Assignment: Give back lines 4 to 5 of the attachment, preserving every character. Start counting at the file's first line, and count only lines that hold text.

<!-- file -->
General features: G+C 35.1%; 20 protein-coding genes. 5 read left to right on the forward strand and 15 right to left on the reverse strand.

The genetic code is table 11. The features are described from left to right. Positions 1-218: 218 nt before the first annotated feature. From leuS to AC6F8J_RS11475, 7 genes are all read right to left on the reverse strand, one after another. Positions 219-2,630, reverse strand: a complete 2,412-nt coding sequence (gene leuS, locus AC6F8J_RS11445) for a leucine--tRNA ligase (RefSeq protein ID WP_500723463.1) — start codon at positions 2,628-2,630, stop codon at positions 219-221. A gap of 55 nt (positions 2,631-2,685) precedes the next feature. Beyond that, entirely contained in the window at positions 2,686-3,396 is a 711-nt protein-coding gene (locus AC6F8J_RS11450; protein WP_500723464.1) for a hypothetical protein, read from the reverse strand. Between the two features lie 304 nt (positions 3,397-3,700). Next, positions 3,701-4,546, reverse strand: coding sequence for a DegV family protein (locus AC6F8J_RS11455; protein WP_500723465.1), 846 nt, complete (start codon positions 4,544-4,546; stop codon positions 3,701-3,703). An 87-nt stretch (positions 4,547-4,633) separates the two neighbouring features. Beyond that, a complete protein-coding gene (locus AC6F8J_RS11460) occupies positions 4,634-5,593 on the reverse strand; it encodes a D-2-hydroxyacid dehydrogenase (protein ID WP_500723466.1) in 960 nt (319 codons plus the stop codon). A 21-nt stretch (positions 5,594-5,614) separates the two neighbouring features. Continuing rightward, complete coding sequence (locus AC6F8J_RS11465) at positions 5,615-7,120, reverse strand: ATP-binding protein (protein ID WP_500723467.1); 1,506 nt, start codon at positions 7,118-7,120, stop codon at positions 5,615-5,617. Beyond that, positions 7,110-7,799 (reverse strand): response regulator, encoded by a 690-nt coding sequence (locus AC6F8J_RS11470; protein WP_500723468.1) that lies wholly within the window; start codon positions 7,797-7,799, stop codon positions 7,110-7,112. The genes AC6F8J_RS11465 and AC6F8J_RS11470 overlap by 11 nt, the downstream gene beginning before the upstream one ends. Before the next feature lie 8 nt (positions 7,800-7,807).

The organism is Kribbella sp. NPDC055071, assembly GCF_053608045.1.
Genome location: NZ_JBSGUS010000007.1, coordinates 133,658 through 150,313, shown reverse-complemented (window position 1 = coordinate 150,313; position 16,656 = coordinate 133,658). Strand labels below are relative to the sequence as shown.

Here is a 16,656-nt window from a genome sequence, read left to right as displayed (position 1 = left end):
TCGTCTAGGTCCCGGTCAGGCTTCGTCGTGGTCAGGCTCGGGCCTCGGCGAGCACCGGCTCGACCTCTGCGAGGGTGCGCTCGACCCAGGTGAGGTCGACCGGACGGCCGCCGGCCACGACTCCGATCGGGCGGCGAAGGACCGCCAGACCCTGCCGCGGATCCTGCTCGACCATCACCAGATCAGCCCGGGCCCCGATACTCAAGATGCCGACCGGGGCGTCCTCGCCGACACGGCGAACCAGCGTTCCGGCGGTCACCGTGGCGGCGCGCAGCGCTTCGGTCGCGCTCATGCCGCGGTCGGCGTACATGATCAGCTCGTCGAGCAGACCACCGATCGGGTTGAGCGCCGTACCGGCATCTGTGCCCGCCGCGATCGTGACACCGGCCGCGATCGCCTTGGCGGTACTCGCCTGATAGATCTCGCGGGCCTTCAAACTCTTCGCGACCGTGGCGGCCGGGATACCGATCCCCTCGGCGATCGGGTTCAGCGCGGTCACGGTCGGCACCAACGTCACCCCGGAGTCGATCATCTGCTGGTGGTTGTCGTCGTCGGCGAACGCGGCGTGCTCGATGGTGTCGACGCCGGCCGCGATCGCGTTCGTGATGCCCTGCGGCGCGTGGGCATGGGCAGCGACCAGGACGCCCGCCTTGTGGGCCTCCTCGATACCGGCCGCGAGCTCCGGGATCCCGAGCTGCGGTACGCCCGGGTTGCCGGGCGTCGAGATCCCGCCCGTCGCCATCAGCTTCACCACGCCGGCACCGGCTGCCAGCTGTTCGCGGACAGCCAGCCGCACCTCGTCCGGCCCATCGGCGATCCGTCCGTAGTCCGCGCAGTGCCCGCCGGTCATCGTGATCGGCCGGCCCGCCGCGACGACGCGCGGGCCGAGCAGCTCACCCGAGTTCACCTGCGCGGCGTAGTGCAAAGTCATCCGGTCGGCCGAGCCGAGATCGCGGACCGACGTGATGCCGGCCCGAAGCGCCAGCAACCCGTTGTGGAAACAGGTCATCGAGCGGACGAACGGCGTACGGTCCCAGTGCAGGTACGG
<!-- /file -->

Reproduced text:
Genome location: NZ_JBSGUS010000007.1, coordinates 133,658 through 150,313, shown reverse-complemented (window position 1 = coordinate 150,313; position 16,656 = coordinate 133,658). Strand labels below are relative to the sequence as shown.

Here is a 16,656-nt window from a genome sequence, read left to right as displayed (position 1 = left end):